A primitive root; to advise; reflexively to deliberate or resolve.
<8804> Grammar
Stem - Qal (See H8851)
Mood - Perfect (See H8816)
Count - 12562
[so] shall it x1931
(1931) Complement
The second form is the feminine beyond the Pentateuch; a primitive word, the third person pronoun singular, he (she or it); only expressed when emphatic or without a verb; also (intensively) self, or (especially with the article) the same; sometimes (as demonstrative) this or that; occasionally (instead of copula) as or are.
stand: 6965
{6965} Prime
A primitive root; to rise (in various applications, literally, figuratively, intensively and causatively).
<8799> Grammar
Stem - Qal (See H8851)
Mood - Imperfect (See H8811)
Count - 19885
Jamieson-Fausset-Brown Commentary

Isaiah 14:24

_ _ Isaiah 14:24-27. Confirmation of this by the hereforetold destruction of the Assyrians under Sennacherib.

_ _ A pledge to assure the captives in Babylon that He who, with such ease, overthrew the Assyrian, could likewise effect His purpose as to Babylon. The Babylonian king, the subject of this prediction, is Belshazzar, as representative of the kingdom (Daniel 5:1-31).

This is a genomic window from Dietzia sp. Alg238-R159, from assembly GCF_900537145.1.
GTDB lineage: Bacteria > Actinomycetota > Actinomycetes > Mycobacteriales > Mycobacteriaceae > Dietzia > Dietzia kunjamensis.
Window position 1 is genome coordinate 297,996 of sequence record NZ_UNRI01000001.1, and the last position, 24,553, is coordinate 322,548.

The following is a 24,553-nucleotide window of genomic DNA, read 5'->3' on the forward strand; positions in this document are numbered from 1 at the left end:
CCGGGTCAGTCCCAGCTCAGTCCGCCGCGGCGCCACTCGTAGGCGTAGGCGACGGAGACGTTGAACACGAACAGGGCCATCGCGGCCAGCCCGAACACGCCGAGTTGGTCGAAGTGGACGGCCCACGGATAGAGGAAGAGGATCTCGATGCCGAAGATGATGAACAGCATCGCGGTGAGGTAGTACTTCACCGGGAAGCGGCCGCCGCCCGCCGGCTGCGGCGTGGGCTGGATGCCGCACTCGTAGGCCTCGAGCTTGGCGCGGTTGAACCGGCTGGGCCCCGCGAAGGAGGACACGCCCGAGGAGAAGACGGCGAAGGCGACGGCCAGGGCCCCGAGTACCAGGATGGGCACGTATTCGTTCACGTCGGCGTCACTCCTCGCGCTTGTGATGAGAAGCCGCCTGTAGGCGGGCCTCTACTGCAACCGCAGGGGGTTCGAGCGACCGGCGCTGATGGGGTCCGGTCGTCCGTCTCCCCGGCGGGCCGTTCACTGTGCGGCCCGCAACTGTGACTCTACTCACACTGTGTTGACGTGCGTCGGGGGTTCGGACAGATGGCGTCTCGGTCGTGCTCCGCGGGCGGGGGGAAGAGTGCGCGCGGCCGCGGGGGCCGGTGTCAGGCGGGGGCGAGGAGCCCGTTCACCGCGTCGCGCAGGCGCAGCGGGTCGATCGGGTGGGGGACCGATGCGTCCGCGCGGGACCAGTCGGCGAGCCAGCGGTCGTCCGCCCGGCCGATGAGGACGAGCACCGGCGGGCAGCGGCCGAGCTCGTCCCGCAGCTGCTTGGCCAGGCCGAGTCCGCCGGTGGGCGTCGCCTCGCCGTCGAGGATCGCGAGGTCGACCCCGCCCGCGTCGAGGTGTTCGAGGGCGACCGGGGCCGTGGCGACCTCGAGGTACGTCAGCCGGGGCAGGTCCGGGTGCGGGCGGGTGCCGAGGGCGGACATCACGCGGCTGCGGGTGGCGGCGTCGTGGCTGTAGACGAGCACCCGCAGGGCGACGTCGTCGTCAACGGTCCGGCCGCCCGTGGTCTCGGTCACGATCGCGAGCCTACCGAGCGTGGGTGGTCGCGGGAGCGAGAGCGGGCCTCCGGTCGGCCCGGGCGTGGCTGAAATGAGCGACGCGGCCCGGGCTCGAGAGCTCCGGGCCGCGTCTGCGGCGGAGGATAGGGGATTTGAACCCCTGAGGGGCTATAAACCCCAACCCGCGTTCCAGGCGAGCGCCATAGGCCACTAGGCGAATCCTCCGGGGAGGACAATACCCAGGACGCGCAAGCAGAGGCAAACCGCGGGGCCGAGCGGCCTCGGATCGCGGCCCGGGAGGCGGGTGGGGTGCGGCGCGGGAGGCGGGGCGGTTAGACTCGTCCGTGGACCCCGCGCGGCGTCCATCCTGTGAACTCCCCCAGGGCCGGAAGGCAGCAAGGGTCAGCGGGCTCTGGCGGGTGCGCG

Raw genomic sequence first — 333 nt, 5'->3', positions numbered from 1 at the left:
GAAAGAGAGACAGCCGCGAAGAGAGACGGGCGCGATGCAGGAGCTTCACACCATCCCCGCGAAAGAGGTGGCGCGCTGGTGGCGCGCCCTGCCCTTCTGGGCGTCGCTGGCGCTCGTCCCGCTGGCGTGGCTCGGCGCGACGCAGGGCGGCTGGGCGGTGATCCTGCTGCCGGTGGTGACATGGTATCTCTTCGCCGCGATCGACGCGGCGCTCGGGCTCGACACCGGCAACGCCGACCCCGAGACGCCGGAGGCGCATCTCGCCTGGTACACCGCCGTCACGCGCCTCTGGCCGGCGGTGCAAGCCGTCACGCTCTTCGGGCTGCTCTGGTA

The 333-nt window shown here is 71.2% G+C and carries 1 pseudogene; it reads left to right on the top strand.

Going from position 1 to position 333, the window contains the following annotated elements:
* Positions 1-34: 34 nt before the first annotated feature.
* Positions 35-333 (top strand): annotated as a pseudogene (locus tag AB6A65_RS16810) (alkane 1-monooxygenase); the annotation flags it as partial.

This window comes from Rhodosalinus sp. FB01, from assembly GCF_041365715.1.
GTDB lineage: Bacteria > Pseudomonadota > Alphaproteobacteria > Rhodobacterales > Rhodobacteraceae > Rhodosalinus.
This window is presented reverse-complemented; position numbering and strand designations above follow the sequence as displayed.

_ _ Isaiah 14:24-27. A fragment as to the destruction of the Assyrians under Sennacherib.

_ _ This would comfort the Jews when captives in Babylon, being a pledge that God, who had by that time fulfilled the promise concerning Sennacherib (though now still future), would also fulfil His promise as to destroying Babylon, Judah’s enemy.

_ _ In this verse the Lord’s thought (purpose) stands in antithesis to the Assyrians’ thoughts (Isaiah 10:7). (See Isaiah 46:10, Isaiah 46:11; 1 Samuel 15:29; Malachi 3:6).

Matthew Henry's Commentary

Isaiah 14:24-32

_ _ The destruction of Babylon and the Chaldean empire was a thing at a great distance; the empire had not risen to any considerable height when its fall was here foretold: it was almost 200 years from this prediction of Babylon's fall to the accomplishment of it. Now the people to whom Isaiah prophesied might ask, “What is this to us, or what shall we be the better for it, and what assurance shall we have of it?” To both questions he answers in these verses, by a prediction of the ruin both of the Assyrians and of the Philistines, the present enemies that infested them, which they should shortly be eye-witnesses of and have benefit by. These would be a present comfort to them, and a pledge of future deliverance, for the confirming of the faith of their posterity. God is to his people the same to day that he was yesterday and will be hereafter; and he will for ever be the same that he has been and is. Here is,